They are well trained in roof climbing and have years of experience inspecting roofs and removing ice dams.

Problems With Roof Ice Dam

The major problem with roof ice dams is that they can cause a lot of damage to your roof, rip off your gutters, and burst open your downspouts.

Ice dams can also cause problems indoors, it is known to push some melted snow under your shingles, which will eventually make its way through your ceiling.

Let us take a quick look at just how problematic roof ice dams can be.

  1. It can damage your shingles

Shingles may not be the most expensive things in the world, but that doesn’t mean you’d like to waste money replacing them. Well, if you do not handle your ice dam problem quickly, then you may just find yourself in the market for shingles!

When ice dams stop water from flowing down, it gets pushed back under the shingles. The excess water can soak up the shingles and can also refreeze.

Keep in mind that shingles aren’t made of tough materials, and they can be very brittle when exposed to cold. Shingles with frozen water around it can begin to crack, and you will need to replace them.

  1. It puts extra weight on the roof

Another major problem with roof ice dams is that they are too heavy, and they place unnecessary weight on your roof.

Let’s not forget that ice dams are hundreds of gallons of water that have taken an icy form. Imagine how heavy a gallon of water is, now imagine the kind of weight a large ice dam is placing on your roof!

Such weight can cause some parts of your roof to cave in. And this can also affect your gutters too, as the weight can cause them to rip off their hinges and fall.

  1. It can damage downspouts

When ice dams form inside your downspouts, any water trying to flow through will be blocked off. Even worse, it can refreeze and form a larger ice dam.

When the ice formation in your downspouts gets too big, it will begin to expand the pipe, and it will only be a matter of time before it bursts open.

  1. It can mess up your interior

The water backed up by roof ice dams can pass through the openings of the damaged shingles and enter your home.

This can leave your ceiling, floors, and drywall damp. And this can lead to the growth of dangerous mold.

How To Forestall Ice Dam Problems

Now that you know exactly what causes ice dams to form, here are some steps you can take to stop that from happening.

  1. Insulate your attic

Attic insulation is one of the best things you can do in the fight against ice dam formation.

Once your attic has been insulated, the heat will be trapped inside and will not be able to escape through the roof. A lack of warmth on the roof will mean there will be no melted snow.

  1. Keep your gutters clean

This may seem like an ineffective approach, but trust me when I say it works.


Melted snow isn’t actually 100% liquid, it’s slush. And this means it cannot flow as fast as water. If your gutters are filled with debris such as bird nests, leaves, sticks, and stones, then the snow slush will flow slower, allowing more than enough time to freeze.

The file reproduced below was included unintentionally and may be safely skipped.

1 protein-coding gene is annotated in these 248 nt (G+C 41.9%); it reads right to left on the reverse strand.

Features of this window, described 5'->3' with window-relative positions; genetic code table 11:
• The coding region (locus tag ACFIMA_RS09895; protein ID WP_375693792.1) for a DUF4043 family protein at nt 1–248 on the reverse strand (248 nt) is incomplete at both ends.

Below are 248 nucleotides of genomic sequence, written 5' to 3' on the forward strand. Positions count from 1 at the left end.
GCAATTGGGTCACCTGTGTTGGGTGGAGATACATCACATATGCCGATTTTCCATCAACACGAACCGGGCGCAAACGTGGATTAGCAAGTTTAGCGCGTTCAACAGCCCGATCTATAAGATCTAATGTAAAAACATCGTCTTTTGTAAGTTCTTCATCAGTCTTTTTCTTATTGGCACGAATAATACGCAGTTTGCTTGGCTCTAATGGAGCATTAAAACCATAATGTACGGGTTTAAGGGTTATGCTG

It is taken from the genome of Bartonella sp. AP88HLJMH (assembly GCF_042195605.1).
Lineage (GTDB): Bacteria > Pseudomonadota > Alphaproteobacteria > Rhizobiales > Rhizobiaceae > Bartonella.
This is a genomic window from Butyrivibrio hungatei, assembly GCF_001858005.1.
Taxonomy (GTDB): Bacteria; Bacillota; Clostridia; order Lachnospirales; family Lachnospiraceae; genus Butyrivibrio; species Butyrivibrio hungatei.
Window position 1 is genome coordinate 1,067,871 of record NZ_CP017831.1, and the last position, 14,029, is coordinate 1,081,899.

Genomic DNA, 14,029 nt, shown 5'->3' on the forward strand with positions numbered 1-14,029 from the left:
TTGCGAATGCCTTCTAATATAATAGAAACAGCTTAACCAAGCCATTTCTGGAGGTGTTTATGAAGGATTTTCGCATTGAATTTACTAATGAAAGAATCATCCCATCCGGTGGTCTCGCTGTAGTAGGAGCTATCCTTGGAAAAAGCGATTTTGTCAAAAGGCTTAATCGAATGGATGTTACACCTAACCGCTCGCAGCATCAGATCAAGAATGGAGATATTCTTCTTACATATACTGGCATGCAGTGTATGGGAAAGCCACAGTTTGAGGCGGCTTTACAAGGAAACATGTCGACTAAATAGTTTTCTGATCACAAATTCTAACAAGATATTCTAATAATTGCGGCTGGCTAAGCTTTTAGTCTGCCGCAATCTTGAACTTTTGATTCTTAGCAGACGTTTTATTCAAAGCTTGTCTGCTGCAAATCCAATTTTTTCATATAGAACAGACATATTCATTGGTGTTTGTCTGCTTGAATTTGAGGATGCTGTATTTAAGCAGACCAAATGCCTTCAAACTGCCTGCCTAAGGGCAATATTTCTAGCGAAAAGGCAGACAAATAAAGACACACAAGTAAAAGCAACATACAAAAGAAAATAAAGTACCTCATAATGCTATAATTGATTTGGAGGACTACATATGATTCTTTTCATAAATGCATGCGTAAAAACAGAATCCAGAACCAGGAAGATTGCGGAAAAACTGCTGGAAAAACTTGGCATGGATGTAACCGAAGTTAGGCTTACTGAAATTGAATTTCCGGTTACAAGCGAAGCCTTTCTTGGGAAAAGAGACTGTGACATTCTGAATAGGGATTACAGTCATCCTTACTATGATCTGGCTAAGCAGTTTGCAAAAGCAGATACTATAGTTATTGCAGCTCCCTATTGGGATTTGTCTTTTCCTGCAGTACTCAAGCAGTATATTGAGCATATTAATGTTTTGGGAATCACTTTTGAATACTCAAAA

On the flip side, if your gutters were free of debris, the snow slush would have a better chance of flowing out faster, hence reducing the time it has to freeze in the gutter.

  1. Install heat tapes

Heat tapes can be used to keep your roof warm and eliminate then refreezing cycle. They are long cables that produce heat when plugged into an electrical outlet and turned on.

There are more advanced heat tapes called self-regulated heating tapes, and these types are the best for you.

This is because it can adjust the amount of heat it produces according to the outdoor temperature.

Self-regulated heat cables will become warmer when the outdoor temperature drops and will become cooler when the outdoor temperature rises.

Heat tapes should be installed in the areas where ice am formation is most likely. This should be along your eaves and inside your gutters.

Speaking of gutters, there are special kinds of heat tapes that can be placed inside them to guard against ice dam formation.

Being that the gutter is extremely cold, this type of heat tape is covered with copper or aluminum material, which radiates the heat coming from the heat cables.


Here, we have discussed roof ice dam causes.

Roof ice dams are actually good-looking, especially when paired up with snow fresh white snow. However, looks can be very deceiving, as roof ice dams cause nothing but trouble.

If you’ve never lived in an icy environment before, then this may be your first time hearing about roof ice dams.

It’ll be fair to say that the more knowledge you have about roof ice dams, the better you can prevent it from forming.

Knowing what causes ice dams is great, but preventing the formation is more important.

A roof ice dam is problematic in so many ways. It can damage shingles, burst downspouts, and leak into your home.

Ice dam damage will cost you thousands in repair or replacement, so be sure to prevent it at all costs.

Take care!